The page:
and institutions. TheOrdinances of Central Universities also
provide for action to be taken inthe event of ragging taking place
in the universities. The CentralGovernment in the Ministry of
Human Resource Development (vide F.No.9-5/2006 – U.II. dated
the 11
August, 2006) asked the UGC to issue
appropriate directions to all universities and institutions and also
toconsider framing appropriate Regulation in order to prevent the
incidenceof ragging. Such Regulation would obviously be binding
only on theInstitutions receiving grants-in-aid from the Commission. The
UGC wasalso advised to consider creating a Cell in the UGC to collect,
disseminateinformation and to monitor incidents of ragging. Taking
serious note of incidents of ragging which were continuing to come to its
noticenotwithstanding specific directions of the Apex Court that it
was theprimary responsibility of institutions to curb ragging, the
CentralGovernment drew attention of the Education Secretaries of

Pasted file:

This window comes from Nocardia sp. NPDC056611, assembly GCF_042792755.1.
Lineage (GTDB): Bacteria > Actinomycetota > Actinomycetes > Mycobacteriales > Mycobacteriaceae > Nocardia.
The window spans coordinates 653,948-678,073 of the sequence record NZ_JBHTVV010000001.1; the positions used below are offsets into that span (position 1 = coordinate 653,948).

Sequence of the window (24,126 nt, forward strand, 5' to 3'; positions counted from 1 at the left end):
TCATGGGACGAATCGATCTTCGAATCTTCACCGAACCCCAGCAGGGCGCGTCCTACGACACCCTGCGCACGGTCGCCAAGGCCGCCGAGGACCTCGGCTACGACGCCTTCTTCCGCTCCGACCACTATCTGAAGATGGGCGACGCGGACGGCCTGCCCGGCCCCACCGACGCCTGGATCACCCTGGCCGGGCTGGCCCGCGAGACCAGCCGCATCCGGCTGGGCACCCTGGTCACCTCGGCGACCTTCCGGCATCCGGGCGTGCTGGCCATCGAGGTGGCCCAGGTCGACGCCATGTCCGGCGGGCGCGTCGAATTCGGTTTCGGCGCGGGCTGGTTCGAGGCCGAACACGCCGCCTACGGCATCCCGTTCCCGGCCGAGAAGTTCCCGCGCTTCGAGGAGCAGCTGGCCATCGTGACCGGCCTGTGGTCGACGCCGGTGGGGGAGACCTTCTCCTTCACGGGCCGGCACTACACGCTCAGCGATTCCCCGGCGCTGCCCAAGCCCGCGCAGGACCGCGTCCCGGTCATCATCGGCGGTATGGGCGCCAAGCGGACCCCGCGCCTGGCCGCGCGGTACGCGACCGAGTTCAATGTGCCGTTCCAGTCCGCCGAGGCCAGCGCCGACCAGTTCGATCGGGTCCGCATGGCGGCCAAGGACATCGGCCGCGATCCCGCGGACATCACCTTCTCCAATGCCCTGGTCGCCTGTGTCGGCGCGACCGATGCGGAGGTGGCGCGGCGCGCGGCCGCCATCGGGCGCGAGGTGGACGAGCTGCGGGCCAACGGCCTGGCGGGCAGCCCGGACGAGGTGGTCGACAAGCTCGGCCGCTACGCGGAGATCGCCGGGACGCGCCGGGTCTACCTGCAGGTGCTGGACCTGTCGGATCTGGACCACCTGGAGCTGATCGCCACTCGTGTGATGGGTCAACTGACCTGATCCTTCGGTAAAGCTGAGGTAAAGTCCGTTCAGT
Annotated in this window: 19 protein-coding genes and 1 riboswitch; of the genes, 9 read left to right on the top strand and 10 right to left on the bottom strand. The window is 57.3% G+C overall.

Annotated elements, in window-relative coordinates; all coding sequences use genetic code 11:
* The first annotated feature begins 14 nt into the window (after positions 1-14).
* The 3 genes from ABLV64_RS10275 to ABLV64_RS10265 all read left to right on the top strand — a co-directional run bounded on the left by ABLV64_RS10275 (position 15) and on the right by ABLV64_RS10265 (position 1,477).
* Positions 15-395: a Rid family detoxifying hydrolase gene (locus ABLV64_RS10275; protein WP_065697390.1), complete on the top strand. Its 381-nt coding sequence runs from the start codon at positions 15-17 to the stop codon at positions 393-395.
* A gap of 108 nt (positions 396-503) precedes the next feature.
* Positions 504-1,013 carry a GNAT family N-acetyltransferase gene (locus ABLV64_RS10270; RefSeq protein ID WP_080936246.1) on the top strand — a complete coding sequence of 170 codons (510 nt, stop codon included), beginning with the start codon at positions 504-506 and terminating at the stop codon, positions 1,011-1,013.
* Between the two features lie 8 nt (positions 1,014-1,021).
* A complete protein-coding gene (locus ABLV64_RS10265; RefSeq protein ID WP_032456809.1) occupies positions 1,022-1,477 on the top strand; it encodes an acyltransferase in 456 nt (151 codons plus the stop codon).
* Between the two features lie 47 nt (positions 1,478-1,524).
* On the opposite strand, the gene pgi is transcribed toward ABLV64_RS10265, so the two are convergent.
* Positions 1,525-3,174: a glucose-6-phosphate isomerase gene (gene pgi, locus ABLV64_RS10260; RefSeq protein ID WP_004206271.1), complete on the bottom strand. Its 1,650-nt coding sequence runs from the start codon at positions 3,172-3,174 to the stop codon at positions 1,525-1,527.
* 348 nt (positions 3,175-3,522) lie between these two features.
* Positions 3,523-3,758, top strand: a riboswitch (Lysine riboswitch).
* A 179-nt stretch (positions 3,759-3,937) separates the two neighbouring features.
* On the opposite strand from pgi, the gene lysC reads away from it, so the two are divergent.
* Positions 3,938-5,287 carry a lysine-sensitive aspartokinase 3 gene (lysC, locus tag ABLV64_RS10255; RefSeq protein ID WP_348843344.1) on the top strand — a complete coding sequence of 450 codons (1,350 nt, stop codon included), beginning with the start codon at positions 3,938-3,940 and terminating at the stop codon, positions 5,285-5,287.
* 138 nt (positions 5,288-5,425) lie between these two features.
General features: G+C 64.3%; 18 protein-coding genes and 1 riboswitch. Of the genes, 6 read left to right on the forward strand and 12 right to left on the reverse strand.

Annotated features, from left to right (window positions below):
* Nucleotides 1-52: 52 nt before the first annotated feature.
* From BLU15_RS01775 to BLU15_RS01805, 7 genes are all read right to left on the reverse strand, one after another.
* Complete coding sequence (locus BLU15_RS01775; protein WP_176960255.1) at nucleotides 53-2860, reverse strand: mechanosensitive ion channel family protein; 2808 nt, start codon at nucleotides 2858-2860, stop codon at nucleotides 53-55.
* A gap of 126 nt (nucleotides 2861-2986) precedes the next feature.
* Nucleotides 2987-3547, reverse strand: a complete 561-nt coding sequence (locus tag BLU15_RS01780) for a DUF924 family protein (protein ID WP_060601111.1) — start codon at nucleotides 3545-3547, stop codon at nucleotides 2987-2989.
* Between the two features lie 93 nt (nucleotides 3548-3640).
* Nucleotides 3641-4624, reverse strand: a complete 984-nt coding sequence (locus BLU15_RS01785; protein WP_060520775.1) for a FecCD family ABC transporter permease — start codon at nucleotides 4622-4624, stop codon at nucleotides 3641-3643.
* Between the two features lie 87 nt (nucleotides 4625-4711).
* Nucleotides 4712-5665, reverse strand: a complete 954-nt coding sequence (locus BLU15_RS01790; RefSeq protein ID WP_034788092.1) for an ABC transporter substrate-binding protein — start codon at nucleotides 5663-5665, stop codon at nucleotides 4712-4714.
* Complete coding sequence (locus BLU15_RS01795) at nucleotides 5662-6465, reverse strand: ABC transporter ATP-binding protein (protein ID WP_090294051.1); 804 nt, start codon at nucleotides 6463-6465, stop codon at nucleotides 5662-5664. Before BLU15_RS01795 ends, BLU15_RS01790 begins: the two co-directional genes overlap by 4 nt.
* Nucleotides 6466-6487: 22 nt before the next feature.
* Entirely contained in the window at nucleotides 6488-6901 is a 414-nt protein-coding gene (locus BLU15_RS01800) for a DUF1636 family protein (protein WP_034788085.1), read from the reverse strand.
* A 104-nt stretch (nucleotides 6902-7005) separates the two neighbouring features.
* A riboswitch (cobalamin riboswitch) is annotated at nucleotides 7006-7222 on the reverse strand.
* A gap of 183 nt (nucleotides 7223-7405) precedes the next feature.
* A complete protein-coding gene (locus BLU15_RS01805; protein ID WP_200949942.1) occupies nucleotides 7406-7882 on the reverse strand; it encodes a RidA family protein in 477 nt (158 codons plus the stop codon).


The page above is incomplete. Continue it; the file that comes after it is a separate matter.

all States andUnion Territories to the guidelines and directions of
the Apex Court (videcommunication F.No. 10-2/99- Desk (U.I.) of
the 31
August, 2004).Similar communication had earlier been sent to all
Institutions Deemed tobe Universities and to all the technical
educational institutions such as theIITs, IIMs etc. coming under the
purview of the Central Government (videcommunication No. F.
No. 2-9/2003 – T.S.I dated the 3
August, 2004and vide No. F. 21-10/2004 – U.5 dated the 25
August, 2004). TheCentral Government called for stern action
against those indulging inragging and exemplary punishment is meted
out so that incidents are notrepeated. States and educational
institutions were called upon toimplement the guidelines. State
Governments were also requested to callfor „action taken‟ reports
from institutions. The Committee notesreluctantly that during its
visit to the different States and regions, it didnot come across any
serious effort to implement the guidelines of theSupreme Court in the
manner in which the Apex Court had intended so.
3 . 1 0

On the 25
March, 2007 the Committee interacted with Dr. T.R.
Kem,Secretary, UGC. He was asked about the arrangements or system,
if any, tomonitor incidents of ragging in universities and institutions
coming underthe Commission‟s purview in terms of the University
Grants CommissionAct, 1956. The Committee was informed that